The word “midwife” has many different connotations depending on perspective. Some see midwives as healers and helpers. Some see them as skilled and wise. Some see them as agents of women’s empowerment. However, because of the history of midwifery and its relationship with class-perception, many see midwives as uneducated, old, primitive women. Before hospital birth was normalized, “granny” or “traditional” midwives were largely responsible for attending births, which typically took place in the home. This was the case for women of all classes in many different countries, developed and less-developed. As hospital birth became more common in the late nineteenth century, middle and upper class women began delivering in hospitals, but poorer women continued to deliver at home with a midwife. This (along with campaigns by hospitals involving ads like the one at this link: http://tinyurl.com/filthymidwife) led to a stigma against midwives that continues to distort society’s perception of midwives in developed nations, who were most influenced by the hospitalization of birth.
In reality, although contemporary midwives do have similar practices and philosophies to traditional midwives, the work of midwives today is largely influenced by the medicalization of birth. Most midwives in developed nations are nurse-midwives, who have had training in a clinical setting (State of the World’s Midwifery Report). Nurse-midwives practicing in the United States and in more remote areas of the world incorporate the philosophy of traditional midwifery with common hospital practices; for example, nurse-midwives attending home births are often equipped with pain medication, pitocin, or other medical supplies. They also often partner with hospitals in case of a need for emergency hospital-transfer. Interestingly, modern midwifery care also mimics the trend of hospital normalization by serving primarily middle to upper-class, white women. This article discusses the midwife-preference among white, affluent women and why it matters: http://nursingclio.org/2012/06/28/designing-women-midwives-class-and-choice/.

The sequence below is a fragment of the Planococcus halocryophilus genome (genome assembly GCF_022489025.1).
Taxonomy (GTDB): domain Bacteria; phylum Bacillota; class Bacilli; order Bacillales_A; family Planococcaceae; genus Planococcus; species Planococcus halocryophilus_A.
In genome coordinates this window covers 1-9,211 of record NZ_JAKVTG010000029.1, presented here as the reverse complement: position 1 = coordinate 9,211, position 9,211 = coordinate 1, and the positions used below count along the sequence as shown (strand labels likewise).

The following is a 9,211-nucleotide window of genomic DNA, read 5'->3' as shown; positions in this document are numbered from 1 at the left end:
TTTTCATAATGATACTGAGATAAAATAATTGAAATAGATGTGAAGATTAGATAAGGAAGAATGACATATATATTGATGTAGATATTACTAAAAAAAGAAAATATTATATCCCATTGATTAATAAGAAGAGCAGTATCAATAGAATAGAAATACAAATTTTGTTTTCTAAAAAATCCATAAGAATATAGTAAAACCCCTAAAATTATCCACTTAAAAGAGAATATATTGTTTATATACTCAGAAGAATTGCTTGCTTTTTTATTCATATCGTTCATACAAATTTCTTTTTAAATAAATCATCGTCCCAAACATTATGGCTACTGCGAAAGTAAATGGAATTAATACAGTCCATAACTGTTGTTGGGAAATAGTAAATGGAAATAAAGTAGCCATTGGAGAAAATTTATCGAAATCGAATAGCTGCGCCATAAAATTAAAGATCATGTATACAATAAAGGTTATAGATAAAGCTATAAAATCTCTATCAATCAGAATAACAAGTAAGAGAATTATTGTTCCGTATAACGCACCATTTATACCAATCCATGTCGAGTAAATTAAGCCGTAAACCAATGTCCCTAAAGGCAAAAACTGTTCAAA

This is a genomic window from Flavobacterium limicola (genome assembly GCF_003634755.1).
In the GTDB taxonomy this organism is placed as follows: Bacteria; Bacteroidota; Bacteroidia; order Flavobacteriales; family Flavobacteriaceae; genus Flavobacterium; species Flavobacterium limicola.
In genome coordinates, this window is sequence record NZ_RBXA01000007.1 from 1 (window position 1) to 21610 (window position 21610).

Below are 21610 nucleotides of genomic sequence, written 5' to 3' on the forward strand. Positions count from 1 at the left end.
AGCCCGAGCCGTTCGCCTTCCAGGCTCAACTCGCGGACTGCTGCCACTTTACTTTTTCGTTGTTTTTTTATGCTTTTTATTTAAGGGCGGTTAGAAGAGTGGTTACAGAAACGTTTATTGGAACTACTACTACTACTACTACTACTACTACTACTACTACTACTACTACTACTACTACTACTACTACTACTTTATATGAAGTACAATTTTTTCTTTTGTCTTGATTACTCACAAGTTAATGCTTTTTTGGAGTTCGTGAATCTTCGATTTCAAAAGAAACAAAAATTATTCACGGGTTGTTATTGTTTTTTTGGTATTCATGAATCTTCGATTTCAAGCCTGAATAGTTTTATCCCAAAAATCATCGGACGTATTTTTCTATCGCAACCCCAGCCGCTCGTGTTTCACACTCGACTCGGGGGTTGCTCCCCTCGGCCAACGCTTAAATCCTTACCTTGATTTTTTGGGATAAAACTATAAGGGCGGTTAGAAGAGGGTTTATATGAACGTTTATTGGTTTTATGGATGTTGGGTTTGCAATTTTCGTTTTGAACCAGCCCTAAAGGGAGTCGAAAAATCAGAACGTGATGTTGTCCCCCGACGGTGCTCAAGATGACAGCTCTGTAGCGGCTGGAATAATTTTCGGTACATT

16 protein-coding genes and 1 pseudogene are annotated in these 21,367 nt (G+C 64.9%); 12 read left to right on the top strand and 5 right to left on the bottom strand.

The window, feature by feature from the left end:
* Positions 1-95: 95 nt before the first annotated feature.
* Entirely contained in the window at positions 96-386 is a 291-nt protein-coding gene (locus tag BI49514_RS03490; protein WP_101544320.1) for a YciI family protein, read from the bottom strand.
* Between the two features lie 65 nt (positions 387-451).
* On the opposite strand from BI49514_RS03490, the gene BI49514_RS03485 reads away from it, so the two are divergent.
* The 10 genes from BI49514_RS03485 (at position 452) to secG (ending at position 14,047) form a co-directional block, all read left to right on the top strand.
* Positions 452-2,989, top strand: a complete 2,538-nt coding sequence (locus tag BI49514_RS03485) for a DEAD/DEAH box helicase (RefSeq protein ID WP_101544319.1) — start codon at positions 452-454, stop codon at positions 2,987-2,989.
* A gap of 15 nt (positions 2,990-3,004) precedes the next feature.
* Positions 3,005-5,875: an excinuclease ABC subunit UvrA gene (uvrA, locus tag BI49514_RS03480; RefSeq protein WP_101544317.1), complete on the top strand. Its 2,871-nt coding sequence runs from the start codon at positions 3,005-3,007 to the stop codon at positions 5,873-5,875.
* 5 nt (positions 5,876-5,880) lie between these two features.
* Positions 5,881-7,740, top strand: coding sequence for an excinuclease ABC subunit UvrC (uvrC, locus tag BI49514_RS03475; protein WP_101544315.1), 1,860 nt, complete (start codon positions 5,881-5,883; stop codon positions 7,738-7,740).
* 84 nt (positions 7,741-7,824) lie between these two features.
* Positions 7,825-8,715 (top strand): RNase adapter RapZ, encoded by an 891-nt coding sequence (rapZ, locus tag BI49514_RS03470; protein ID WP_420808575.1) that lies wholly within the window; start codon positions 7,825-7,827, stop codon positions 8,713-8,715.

A key aspect of the midwifery model of care has stayed the same throughout generations: midwife-attended births result in less prevalence of medical interventions. A midwife’s philosophy is that a woman has the power to labor and deliver in most cases without medical interventions, such as C-sections. Midwives teach their patients to be confident in their ability to labor and are unlikely to recommend a C-section unless it is medically necessary. The World Health Organization recommends that a nation’s C-section rate be 10% or lower. However, a 2010 WHO study determined that only 54 countries out of the 137 countries sampled have C-section rates below 10%. The same study determined that out of 9.38 million C-sections performed in 2008, 6.20 million were medically unnecessary. This resulted in an excess of over $2 billion spent, and thus WHO identified unnecessary C-sections as a barrier to universal coverage of care (http://www.who.int/healthsystems/topics/financing/healthreport/30C-sectioncosts.pdf). It is no coincidence that WHO recommends midwives as a way to improve global maternal care. Midwives reduce the number of unnecessary C-sections, preventing surgical complications and saving money.